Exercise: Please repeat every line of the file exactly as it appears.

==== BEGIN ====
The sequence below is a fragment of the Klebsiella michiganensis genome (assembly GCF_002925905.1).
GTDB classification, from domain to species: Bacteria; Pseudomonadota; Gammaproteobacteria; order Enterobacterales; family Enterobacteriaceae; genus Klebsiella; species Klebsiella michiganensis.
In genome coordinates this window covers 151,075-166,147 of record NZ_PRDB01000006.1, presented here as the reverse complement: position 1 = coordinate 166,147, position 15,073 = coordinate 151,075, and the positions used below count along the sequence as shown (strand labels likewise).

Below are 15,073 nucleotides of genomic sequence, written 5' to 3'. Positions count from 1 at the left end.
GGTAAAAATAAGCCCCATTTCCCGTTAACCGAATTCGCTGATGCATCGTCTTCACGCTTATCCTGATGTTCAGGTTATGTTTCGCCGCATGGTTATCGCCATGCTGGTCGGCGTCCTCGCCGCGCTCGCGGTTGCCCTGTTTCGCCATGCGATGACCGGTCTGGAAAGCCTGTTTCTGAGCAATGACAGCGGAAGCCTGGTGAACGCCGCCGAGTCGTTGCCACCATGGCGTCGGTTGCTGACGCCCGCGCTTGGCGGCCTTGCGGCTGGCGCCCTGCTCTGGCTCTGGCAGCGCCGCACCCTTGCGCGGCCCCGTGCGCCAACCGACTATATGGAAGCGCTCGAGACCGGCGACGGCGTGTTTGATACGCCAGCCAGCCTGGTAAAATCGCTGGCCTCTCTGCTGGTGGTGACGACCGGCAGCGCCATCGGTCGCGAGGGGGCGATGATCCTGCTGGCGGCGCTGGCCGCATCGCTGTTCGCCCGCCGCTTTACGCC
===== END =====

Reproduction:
The sequence below is a fragment of the Klebsiella michiganensis genome (assembly GCF_002925905.1).
GTDB classification, from domain to species: Bacteria; Pseudomonadota; Gammaproteobacteria; order Enterobacterales; family Enterobacteriaceae; genus Klebsiella; species Klebsiella michiganensis.
In genome coordinates this window covers 151,075-166,147 of record NZ_PRDB01000006.1, presented here as the reverse complement: position 1 = coordinate 166,147, position 15,073 = coordinate 151,075, and the positions used below count along the sequence as shown (strand labels likewise).

Below are 15,073 nucleotides of genomic sequence, written 5' to 3'. Positions count from 1 at the left end.
GGTAAAAATAAGCCCCATTTCCCGTTAACCGAATTCGCTGATGCATCGTCTTCACGCTTATCCTGATGTTCAGGTTATGTTTCGCCGCATGGTTATCGCCATGCTGGTCGGCGTCCTCGCCGCGCTCGCGGTTGCCCTGTTTCGCCATGCGATGACCGGTCTGGAAAGCCTGTTTCTGAGCAATGACAGCGGAAGCCTGGTGAACGCCGCCGAGTCGTTGCCACCATGGCGTCGGTTGCTGACGCCCGCGCTTGGCGGCCTTGCGGCTGGCGCCCTGCTCTGGCTCTGGCAGCGCCGCACCCTTGCGCGGCCCCGTGCGCCAACCGACTATATGGAAGCGCTCGAGACCGGCGACGGCGTGTTTGATACGCCAGCCAGCCTGGTAAAATCGCTGGCCTCTCTGCTGGTGGTGACGACCGGCAGCGCCATCGGTCGCGAGGGGGCGATGATCCTGCTGGCGGCGCTGGCCGCATCGCTGTTCGCCCGCCGCTTTACGCC